Spatial Operating Environment "g-speak"

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g-speak overview 1828121108 from john underkoffler on Vimeo.

Claire Evans wrote an interesting article on scientist John Underkoffler's "spatial operating environment" g-speak for GOOD last week. Unlike current operating systems (Vista, Leopard, etc.) which are designed entirely around the mouse, g-speak responds to the organic human movement of the user, without a mouse. This could potentially have significant consequences for how we interface with computers, which is precisely why g-speak is so compelling. Excerpt below:

After all, computers -- with their processors, memory, graphics, and networked view of the world -- are offering us increasingly complex possibilities for translating and interacting with 1s and 0s. Yet, the way we use computers hasn’t changed appreciably since the 1980s: we still click around a screen with a mouse or track pad.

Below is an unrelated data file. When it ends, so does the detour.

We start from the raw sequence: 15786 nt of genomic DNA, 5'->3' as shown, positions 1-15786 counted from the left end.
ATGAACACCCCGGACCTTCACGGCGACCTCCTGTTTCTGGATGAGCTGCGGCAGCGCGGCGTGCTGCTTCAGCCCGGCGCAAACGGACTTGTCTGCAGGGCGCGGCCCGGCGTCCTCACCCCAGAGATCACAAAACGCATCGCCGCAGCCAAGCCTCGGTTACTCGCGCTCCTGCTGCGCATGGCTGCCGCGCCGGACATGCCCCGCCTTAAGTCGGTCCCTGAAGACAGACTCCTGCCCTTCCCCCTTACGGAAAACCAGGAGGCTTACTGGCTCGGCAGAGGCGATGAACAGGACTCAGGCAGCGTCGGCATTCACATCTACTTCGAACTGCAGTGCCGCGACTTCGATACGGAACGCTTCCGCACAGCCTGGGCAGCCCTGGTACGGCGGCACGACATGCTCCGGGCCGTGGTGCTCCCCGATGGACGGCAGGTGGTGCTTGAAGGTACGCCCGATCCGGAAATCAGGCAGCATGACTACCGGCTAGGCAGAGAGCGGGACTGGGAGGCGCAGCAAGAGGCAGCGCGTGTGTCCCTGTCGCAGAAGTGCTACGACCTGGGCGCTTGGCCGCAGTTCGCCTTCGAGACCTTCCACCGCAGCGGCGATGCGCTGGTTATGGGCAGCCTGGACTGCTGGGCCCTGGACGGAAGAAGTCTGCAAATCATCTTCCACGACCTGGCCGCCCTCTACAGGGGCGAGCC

The makers of g-speak know that this sort of control doesn't take advantage of how the human brain works. According to Underkoffler, the brain regions that controls muscles, muscle memory, and proprioception (the sense of where your body is in space) and the visual system evolved to work together to deal with spatial situations. "That's why we’re all such experts at getting around and manipulating the real world," he says. "So it seems clear to us that computers should work the same way."

[ READ FULL ARTICLE ]

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IX (2008) - H3X3N

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IX @ DEADTECH 2008 from IX h3x3n on Vimeo.

IX knows 9 spells:

  1. 0N: turns computer on
  2. 4W4Y: restarts computer
  3. data_disappear: makes data disappear
  4. 3T3RN4L_R3TURN: makes data reappear
  5. 54W: cuts the operating system in half
  6. R881X0R: runs the rabbit virus
  7. M461C14NZ_H4T: catches the rabbit virus in the magician's hat
  8. T3H_0RD3R_0F_0RD3R: creates order + nonsense
  9. CH405_M4J1K: creates chaos + sense